At some point in antiquity, it became traditional to arrange Plato's dialogues in groups of four called "tetralogies" after the grouping of Athenian theater : Diogenes Lærtius explicitly relates this grouping to that of Greek tragedies and quotes his source for such grouping as attributing it to Plato himself, if not for the reported grouping, at least for the fact of writing them in tetralogies ( DL III, 56). Our known source for such grouping, and the one cited by Diogenes, is a certain Thrasyllus, of which we know very little, and who might have lived during the 1st century AD. Unfortunately, his grouping in 9 tetralogies, which survived in medieval manuscripts, mixes wheat and weed, and thus does not do much to help us believe it dates back to Plato himself. It goes as follows :
Throughout The Odyssey, Greek values and the Greek culture are constantly shaped by the flow of the author’s pen, which narrates a story with an intricate plot. The epic allows the modern-day public know about the times when men fought with their hands and their heads, when the gods dominated cultures, and when love and faithfulness meant something. The Odyssey is a great work of a great poet, Homer, who not only captures the essence of the ancient Greek spirit and culture, but also tells a story that can be passed down from generation to generation, without any fear of growing old.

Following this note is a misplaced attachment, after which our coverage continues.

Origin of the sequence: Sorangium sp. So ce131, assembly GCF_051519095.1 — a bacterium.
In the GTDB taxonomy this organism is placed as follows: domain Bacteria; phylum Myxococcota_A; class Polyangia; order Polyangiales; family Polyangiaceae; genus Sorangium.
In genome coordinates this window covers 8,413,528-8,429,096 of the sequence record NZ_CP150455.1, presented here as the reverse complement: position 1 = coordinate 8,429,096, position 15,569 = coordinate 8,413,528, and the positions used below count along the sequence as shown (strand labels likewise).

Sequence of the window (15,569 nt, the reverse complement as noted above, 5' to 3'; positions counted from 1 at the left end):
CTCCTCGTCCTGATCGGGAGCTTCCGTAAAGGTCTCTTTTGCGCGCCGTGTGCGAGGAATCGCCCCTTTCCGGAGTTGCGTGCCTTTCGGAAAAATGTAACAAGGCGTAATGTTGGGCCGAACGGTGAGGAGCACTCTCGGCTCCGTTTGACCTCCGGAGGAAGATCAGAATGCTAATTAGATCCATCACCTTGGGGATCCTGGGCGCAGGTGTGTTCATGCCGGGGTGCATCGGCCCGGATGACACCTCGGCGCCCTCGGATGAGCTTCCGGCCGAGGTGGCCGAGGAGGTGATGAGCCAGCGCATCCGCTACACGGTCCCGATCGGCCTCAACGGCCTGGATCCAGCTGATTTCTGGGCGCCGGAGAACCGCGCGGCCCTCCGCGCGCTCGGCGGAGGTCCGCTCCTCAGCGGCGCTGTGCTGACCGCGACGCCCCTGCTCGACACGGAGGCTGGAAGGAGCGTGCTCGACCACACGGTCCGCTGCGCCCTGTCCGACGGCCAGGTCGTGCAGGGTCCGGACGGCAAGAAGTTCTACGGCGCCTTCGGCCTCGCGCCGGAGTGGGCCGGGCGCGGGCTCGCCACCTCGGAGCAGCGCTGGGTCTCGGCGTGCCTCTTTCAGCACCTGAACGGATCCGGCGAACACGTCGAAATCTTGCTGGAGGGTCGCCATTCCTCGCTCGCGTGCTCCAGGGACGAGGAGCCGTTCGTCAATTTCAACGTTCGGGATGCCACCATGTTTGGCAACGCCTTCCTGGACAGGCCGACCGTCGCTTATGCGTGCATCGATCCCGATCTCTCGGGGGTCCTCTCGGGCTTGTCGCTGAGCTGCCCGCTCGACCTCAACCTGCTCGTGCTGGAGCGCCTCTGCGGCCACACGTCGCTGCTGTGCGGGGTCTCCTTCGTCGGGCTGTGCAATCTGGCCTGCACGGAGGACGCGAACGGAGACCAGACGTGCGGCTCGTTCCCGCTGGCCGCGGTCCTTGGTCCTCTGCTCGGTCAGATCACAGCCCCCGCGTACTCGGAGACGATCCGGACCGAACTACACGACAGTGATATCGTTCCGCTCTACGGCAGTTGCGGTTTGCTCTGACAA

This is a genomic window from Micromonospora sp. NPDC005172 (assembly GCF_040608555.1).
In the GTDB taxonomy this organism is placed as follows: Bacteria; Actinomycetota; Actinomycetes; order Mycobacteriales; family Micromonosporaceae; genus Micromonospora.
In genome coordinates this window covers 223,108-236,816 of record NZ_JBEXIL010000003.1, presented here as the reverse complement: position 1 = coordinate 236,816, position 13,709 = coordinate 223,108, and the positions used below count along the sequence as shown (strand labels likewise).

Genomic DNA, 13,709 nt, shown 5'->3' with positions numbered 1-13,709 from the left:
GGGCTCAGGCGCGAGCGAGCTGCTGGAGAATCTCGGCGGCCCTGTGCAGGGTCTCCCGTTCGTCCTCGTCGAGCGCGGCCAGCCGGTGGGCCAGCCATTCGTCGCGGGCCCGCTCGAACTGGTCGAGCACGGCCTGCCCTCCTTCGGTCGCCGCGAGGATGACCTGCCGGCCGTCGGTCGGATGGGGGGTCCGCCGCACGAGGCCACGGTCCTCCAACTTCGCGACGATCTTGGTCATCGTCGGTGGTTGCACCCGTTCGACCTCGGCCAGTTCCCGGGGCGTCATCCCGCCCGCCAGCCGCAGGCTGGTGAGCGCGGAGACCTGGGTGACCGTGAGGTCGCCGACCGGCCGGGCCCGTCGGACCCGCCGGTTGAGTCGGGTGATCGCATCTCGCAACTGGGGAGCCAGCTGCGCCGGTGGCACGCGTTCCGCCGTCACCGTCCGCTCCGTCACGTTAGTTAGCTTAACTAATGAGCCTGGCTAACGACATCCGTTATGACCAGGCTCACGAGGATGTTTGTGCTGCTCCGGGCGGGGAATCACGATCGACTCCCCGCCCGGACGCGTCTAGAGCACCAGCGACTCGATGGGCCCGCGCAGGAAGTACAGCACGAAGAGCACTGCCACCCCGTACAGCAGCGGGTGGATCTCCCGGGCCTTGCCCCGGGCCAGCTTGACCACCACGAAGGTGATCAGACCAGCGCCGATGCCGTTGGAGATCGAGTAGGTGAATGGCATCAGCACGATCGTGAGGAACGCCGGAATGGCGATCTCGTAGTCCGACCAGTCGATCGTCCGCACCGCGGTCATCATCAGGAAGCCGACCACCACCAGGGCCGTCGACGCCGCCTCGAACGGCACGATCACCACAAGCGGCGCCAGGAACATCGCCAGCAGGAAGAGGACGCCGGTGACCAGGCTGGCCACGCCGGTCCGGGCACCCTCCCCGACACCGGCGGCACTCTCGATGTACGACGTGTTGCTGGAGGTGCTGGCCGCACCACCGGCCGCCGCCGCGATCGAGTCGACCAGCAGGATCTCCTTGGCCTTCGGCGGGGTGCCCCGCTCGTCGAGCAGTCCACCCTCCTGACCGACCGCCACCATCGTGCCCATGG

Let us now consider how Aristotle applies his own theory of justice to the social problem of alleged superiors and inferiors, before attempting a brief critique of that theory. While Plato accepted slavery as a legitimate social institution but argued for equal opportunity for women, in his Politics , Aristotle accepts sexual inequality while actively defending slavery. Anyone who is inferior intellectually and morally is properly socio-politically inferior in a well-ordered polis . A human being can be naturally autonomous or not, “a natural slave” being defective in rationality and morality, and thus naturally fit to belong to a superior; such a human can rightly be regarded as “a piece of property,” or another person’s “tool for action.” Given natural human inequality, it is allegedly inappropriate that all should rule or share in ruling. Aristotle holds that some are marked as superior and fit to rule from birth, while others are inferior and marked from birth to be ruled by others. This supposedly applies not only to ethnic groups, but also to the genders, and he unequivocally asserts that males are “naturally superior” and females “naturally inferior,” the former being fit to rule and the latter to be ruled. The claim is that it is naturally better for women themselves that they be ruled by men, as it is better for “natural slaves” that they should be ruled by those who are “naturally free.” Now Aristotle does argue only for natural slavery. It was the custom (notice the distinction, used here, between custom and nature) in antiquity to make slaves of conquered enemies who become prisoners of war. But Aristotle (like Plato) believes that Greeks are born for free and rational self-rule, unlike non-Greeks (“barbarians”), who are naturally inferior and incapable of it. So the fact that a human being is defeated or captured is no assurance that he is fit for slavery, as an unjust war may have been imposed on a nobler society by a more primitive one. While granting that Greeks and non-Greeks, as well as men and women, are all truly human, Aristotle justifies the alleged inequality among them based on what he calls the “deliberative” capacity of their rational souls. The natural slave’s rational soul supposedly lacks this, a woman has it but it lacks the authority for her to be autonomous, a (free male) child has it in some developmental stage, and a naturally superior free male has it developed and available for governance (ibid., pp. 7-11, 23; 1254a-1255a, 1260a).